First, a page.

That is something that FIFA is trying to fix.

England forward Lauren James.

England forward Lauren James.
Photo: AFP

FIFA’s chief women’s football officer Sarai Bareman revealed earlier this year that the governing body had put together a specific task force to focus on ACL injuries as well as other medical and physiological concerns that affect women footballers.

“It’s devastating to see some of those big names that will miss out on a tournament of this magnitude because of injury,” Bareman said.

While the internal physiology of women’s bodies – from the width of the pelvis or the feet to the size or strength of the knees – has occupied most research attention in the past, new theories and frameworks are being developed that take the external cultural contexts of women athletes into account.

Increasingly, there is also some evidence to suggest menstruation and fluctuations in hormones make some bodies more susceptible to the injury.

Chelsea FC, home to Matildas captain Sam Kerr, now tailors its training programs to sync with particular phases of players’ respective menstrual cycles, and several national teams at this World Cup are following suit.

Player overload and underload is a major factor, too.

There is currently an unprecedented footballing calendar of five major tournaments in five years from 2020 to 2025, which has brought an increase in competitive match minutes and international travel for the players whose teams have qualified.

While the number of games is increasing, the scheduling of those games – including the amount of time players are given to prepare and to recover afterwards – causes stress on their increasingly fatigued bodies, which are not taken care of in the same way their male colleagues’ bodies are due to smaller squad sizes, fewer staff members, and limited access to resources.

Nadim, who is a qualified doctor, is on the front line of these competing demands increasingly placed on women footballers.

“It’s a multi-factorial problem,” she said.

New Zealand's forward #17 Hannah Wilkinson celebrates her team winning the Australia and New Zealand 2023 Women's World Cup Group A football match between New Zealand and Norway at Eden Park in Auckland on July 20, 2023. (Photo by Marty MELVILLE / AFP)

New Zealand’s forward #17 Hannah Wilkinson celebrates her team winning the Australia and New Zealand 2023 Women’s World Cup Group A football match between New Zealand and Norway at Eden Park in Auckland on 20 July, 2023.

“One of them is the quality of the ground you play on. Secondly, the women’s game has become so professional that the pressure in terms of physical pressure players are undergoing has gone so high so quickly, but everything around it hasn’t really followed.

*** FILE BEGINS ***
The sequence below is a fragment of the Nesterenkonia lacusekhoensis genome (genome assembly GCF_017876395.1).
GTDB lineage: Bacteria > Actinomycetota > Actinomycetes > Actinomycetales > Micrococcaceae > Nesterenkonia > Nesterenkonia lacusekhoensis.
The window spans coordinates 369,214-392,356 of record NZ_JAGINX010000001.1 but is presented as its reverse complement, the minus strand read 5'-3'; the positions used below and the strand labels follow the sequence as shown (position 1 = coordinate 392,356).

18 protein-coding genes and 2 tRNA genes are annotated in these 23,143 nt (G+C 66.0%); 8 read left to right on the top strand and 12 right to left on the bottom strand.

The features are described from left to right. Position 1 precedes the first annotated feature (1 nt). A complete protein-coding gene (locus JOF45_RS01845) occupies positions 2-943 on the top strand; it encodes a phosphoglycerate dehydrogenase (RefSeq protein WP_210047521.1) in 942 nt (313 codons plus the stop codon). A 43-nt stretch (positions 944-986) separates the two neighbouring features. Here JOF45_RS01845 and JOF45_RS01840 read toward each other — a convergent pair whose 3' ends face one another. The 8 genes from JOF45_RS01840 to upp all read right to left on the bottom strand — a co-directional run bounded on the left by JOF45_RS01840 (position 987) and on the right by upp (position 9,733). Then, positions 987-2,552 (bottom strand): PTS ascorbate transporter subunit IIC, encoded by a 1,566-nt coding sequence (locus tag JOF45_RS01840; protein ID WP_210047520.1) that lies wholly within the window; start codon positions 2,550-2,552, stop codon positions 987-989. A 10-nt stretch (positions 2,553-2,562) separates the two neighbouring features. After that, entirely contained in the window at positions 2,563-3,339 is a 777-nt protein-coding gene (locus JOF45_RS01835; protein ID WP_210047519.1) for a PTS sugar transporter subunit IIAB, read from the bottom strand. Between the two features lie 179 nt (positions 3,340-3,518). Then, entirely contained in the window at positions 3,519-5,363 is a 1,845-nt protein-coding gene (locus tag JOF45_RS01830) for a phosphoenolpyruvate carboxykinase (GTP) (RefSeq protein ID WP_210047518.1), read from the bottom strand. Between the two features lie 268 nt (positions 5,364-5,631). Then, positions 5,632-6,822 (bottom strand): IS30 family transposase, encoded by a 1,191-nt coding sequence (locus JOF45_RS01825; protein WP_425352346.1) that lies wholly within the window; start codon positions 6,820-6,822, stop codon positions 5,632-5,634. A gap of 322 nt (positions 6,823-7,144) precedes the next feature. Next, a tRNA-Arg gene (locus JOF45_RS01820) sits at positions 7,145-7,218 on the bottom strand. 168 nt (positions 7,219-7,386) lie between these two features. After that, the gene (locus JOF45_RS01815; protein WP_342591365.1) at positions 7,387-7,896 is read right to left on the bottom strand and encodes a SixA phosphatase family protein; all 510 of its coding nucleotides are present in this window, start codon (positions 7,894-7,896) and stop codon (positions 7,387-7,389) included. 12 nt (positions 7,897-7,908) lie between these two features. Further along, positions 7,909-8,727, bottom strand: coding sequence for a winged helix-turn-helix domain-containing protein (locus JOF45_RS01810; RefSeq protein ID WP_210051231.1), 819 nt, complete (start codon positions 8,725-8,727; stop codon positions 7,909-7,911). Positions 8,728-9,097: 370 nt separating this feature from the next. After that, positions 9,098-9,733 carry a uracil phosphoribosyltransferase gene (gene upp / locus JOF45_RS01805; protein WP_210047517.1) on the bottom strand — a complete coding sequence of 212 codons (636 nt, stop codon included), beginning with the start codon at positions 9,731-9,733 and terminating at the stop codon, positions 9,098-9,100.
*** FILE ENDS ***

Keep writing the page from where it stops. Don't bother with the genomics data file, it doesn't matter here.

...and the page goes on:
“When you play that amount of games, you need to have the best medical people around you, hours of massages to treat you. But that’s not really the case [for players currently]. When you fly, you’re sitting in weird positions. All of these affect your body where you don’t have enough time to recover.”

“Our bodies are different from male players. And, unfortunately, everything we do, it’s almost like you have a box that’s been built for a male player and [you’re] trying to fit a female athlete in it.

“It’s crazy if you see how many young players are tearing their ACLs these days because they go from zero to 400, but physically we’re not built [for that] yet.”

Nadim is one of many players joining other kinds of initiatives such as ACL United – an education and awareness campaign run by Medibank working to shine a light on the occurrence of knee injuries in women’s sport and sharing prevention programs so women and girls can do everything they can to avoid the injury.

“There is some research going on, but we need to have more people unite to speak about it so it has a bigger voice,” she said.

“We can start having prevention programs. We can be aware that girls need more strength and stability around their knees and their cores. When they’re in the menstrual cycles, we need to be aware of that. So education is a big one.

“Improving the quality around footballers is important, as well. We shouldn’t have to play on [artificial] turf anymore. We need the medical staff who understand and have the resources and time to treat athletes as they deserve.

“These are some of the things that are easy to touch and to change, and if you do that, it’ll have a huge impact.

“What FIFA can all do is implement programs in clubs and national teams where athletes are more aware of how their bodies work.”

This Women’s World Cup is paying the price for the historical lack of research and investment into women athletes, depreciating its overall value by robbing it of its biggest stars.

– This story first appeared on ABC

Nigeria defenders Onome Ebi and Osinachi Ohale celebrate their team's victory over Australia at the Women's World Cup in Brisbane.

Nigeria defenders Onome Ebi and Osinachi Ohale celebrate their team’s victory over Australia at the Women’s World Cup in Brisbane.
Photo: AFP